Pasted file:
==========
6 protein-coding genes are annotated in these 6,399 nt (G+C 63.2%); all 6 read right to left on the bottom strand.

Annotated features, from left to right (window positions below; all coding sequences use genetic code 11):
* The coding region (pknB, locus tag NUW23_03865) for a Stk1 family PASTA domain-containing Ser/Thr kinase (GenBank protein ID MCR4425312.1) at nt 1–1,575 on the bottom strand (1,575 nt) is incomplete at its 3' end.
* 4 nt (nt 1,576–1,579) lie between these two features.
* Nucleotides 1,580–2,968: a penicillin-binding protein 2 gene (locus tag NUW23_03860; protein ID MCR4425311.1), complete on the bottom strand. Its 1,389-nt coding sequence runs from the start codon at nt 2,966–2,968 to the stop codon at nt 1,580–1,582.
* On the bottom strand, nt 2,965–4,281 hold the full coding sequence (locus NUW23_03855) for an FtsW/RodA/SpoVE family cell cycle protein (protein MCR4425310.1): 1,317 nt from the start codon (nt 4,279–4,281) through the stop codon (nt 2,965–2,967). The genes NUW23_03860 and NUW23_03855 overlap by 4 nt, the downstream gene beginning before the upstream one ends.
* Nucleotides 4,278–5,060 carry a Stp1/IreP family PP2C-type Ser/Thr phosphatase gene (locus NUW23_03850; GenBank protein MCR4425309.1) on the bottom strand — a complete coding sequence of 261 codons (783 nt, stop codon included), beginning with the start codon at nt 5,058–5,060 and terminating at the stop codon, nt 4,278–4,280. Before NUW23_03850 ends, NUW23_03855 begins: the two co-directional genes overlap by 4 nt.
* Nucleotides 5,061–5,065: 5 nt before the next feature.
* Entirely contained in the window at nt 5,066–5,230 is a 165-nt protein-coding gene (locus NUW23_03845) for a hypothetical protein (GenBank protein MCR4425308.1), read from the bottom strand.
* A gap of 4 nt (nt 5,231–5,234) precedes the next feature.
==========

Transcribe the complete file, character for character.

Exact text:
6 protein-coding genes are annotated in these 6,399 nt (G+C 63.2%); all 6 read right to left on the bottom strand.

Annotated features, from left to right (window positions below; all coding sequences use genetic code 11):
* The coding region (pknB, locus tag NUW23_03865) for a Stk1 family PASTA domain-containing Ser/Thr kinase (GenBank protein ID MCR4425312.1) at nt 1–1,575 on the bottom strand (1,575 nt) is incomplete at its 3' end.
* 4 nt (nt 1,576–1,579) lie between these two features.
* Nucleotides 1,580–2,968: a penicillin-binding protein 2 gene (locus tag NUW23_03860; protein ID MCR4425311.1), complete on the bottom strand. Its 1,389-nt coding sequence runs from the start codon at nt 2,966–2,968 to the stop codon at nt 1,580–1,582.
* On the bottom strand, nt 2,965–4,281 hold the full coding sequence (locus NUW23_03855) for an FtsW/RodA/SpoVE family cell cycle protein (protein MCR4425310.1): 1,317 nt from the start codon (nt 4,279–4,281) through the stop codon (nt 2,965–2,967). The genes NUW23_03860 and NUW23_03855 overlap by 4 nt, the downstream gene beginning before the upstream one ends.
* Nucleotides 4,278–5,060 carry a Stp1/IreP family PP2C-type Ser/Thr phosphatase gene (locus NUW23_03850; GenBank protein MCR4425309.1) on the bottom strand — a complete coding sequence of 261 codons (783 nt, stop codon included), beginning with the start codon at nt 5,058–5,060 and terminating at the stop codon, nt 4,278–4,280. Before NUW23_03850 ends, NUW23_03855 begins: the two co-directional genes overlap by 4 nt.
* Nucleotides 5,061–5,065: 5 nt before the next feature.
* Entirely contained in the window at nt 5,066–5,230 is a 165-nt protein-coding gene (locus NUW23_03845) for a hypothetical protein (GenBank protein MCR4425308.1), read from the bottom strand.
* A gap of 4 nt (nt 5,231–5,234) precedes the next feature.